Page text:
Results and Analysis
de Boer Ratings
The subjective evaluations of discomfort due to glare are shown in Figures 3 and 4 for the young and senior participants, respectively. For the young group, Figure 3c shows the variance (±SE) for a sample of conditions, this variance was similar under all conditions. First, these show that the test stimuli provided a wide range of glare conditions according to the de Boer rating scale. Second, they illustrate the expected trends that discomfort glare is rated to be higher with lower background illuminance, higher glare source illuminance, and lower eccentricity.12 
Figure 3
 
Mean de Boer rating evaluated by the young participants under each lighting condition. Note different line types in (a) and (b) represent different viewing positions of the glare source: solid lines are 2°, dotted lines are 4°, dashed lines are 8°, and long-dashed lines are 16°. (a) The conditions with a 3300 K glare source; (b) the conditions with a 5700 K source; (c) the conditions with a 3300 K source and 2° viewing position, shown with standard error bars.
Figure 3
 
Mean de Boer rating evaluated by the young participants under each lighting condition. Note different line types in (a) and (b) represent different viewing positions of the glare source: solid lines are 2°, dotted lines are 4°, dashed lines are 8°, and long-dashed lines are 16°. (a) The conditions with a 3300 K glare source; (b) the conditions with a 5700 K source; (c) the conditions with a 3300 K source and 2° viewing position, shown with standard error bars.
Figure 4
 
Mean de Boer rating evaluated by the senior participants under each lighting condition, shown with the standard error. (a) The conditions with a 3300 K glare source; (b) the conditions with a 5700 K glare source.
Figure 4
 
Mean de Boer rating evaluated by the senior participants under each lighting condition, shown with the standard error. (a) The conditions with a 3300 K glare source; (b) the conditions with a 5700 K glare source.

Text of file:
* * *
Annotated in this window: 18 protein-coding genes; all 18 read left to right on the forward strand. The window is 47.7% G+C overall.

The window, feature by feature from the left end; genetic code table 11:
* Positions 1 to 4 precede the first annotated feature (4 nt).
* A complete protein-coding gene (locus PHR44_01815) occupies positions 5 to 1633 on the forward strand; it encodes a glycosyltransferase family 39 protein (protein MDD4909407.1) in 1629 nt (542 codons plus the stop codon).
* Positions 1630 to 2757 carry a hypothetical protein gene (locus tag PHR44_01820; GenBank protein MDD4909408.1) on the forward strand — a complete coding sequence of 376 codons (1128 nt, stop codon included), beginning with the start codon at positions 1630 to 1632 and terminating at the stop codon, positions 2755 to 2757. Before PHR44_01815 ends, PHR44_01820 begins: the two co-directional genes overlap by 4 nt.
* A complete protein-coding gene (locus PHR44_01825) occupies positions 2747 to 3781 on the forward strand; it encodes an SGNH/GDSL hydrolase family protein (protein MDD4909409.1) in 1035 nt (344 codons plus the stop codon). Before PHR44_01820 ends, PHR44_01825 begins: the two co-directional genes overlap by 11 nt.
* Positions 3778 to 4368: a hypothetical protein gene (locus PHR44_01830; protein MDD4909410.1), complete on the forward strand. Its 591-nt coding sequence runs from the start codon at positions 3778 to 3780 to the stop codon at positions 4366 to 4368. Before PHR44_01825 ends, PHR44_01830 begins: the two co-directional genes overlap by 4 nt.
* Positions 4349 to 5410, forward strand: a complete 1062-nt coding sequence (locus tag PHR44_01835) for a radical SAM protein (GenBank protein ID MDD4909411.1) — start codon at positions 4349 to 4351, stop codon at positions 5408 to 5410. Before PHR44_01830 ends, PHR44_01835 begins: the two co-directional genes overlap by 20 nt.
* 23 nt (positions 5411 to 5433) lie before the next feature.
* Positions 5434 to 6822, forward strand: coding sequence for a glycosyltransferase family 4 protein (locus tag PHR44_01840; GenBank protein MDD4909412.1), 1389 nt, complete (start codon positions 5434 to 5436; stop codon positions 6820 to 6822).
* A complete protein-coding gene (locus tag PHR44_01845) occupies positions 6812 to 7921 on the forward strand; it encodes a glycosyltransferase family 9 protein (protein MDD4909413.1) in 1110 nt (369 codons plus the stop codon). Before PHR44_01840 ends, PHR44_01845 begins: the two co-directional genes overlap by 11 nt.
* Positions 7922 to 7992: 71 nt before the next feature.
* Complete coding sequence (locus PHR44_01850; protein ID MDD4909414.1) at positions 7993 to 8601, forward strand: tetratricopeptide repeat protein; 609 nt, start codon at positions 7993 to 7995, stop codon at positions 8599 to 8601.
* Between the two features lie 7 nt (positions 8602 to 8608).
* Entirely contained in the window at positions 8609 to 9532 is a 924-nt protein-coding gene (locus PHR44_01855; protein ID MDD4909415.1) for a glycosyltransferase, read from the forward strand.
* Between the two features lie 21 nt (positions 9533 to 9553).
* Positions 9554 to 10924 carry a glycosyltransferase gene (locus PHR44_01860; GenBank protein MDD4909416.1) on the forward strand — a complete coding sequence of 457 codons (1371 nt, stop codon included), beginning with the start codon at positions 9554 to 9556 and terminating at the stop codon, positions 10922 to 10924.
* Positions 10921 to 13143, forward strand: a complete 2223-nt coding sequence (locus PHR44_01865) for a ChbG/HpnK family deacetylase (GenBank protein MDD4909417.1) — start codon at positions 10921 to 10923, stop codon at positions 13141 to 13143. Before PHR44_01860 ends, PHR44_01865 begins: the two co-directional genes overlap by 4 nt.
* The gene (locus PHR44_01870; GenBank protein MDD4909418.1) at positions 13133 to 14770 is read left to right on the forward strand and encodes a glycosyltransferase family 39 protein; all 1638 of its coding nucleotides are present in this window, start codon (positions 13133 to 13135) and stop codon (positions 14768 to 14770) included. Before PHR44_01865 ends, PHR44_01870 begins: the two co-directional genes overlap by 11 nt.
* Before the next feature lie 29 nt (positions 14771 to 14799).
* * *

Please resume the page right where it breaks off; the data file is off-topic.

Repeated-measures analysis of variance (ANOVA) was used to test the effect of the independent variables on de Boer ratings (Table 2). This suggests that background illuminance, glare source illuminance, and the interaction between these two variables are significant effects for both age groups and that viewing angle is a significant effect for the young age group. The data do not suggest that CCT is a significant effect. 
Table 2
 
Significant Effects Found in Subjective Ratings of Discomfort (de Boer Rating)
Table 2
 
Significant Effects Found in Subjective Ratings of Discomfort (de Boer Rating)
Independent Variable Age Group F Value df P Value
Background illuminance, Eb Young 46.88 2 <0.001
Senior 7.74 2 0.004
Glare source illuminance, Eg Young 115.81 3 <0.001
Senior 3.41 3 0.032
Viewing angle, θ° Young 33.60 3 <0.001
Interaction: Eb × Eg Young 2.82 6 0.024
Senior 33.91 6 <0.001
Average Eyeball Movement Speed
Repeated measures ANOVA was used to test the effect of the independent variables on AEMS (Table 3). Because the young and senior participants did not experience identical conditions, data from the two groups were analyzed separately. This suggests that background illuminance, glare source illuminance, and the interaction of these two variables are significant effects for both age groups and that viewing angle is a significant effect for the young age group. Data do not suggest that CCT had a significant effect. This pattern is identical to that found for de Boer ratings of discomfort: both measurements of discomfort responded in a similar way to changes in lighting. 
Table 3
 
Significant Effects Found in AEMS
Table 3
 
Significant Effects Found in AEMS
Independent Variable Age Group F Value df P Value
Background illuminance, Eb Young 16.75 2 <0.001
Senior 4.71 2 0.023
Glare source illuminance, Eg Young 18.45 3 <0.001
Senior 9.91 3 <0.001
Viewing angle, θ° Young 3.16 3 0.041
Interaction: Eb × Eg Young 2.78 6 0.020
Senior 4.71 6 <0.001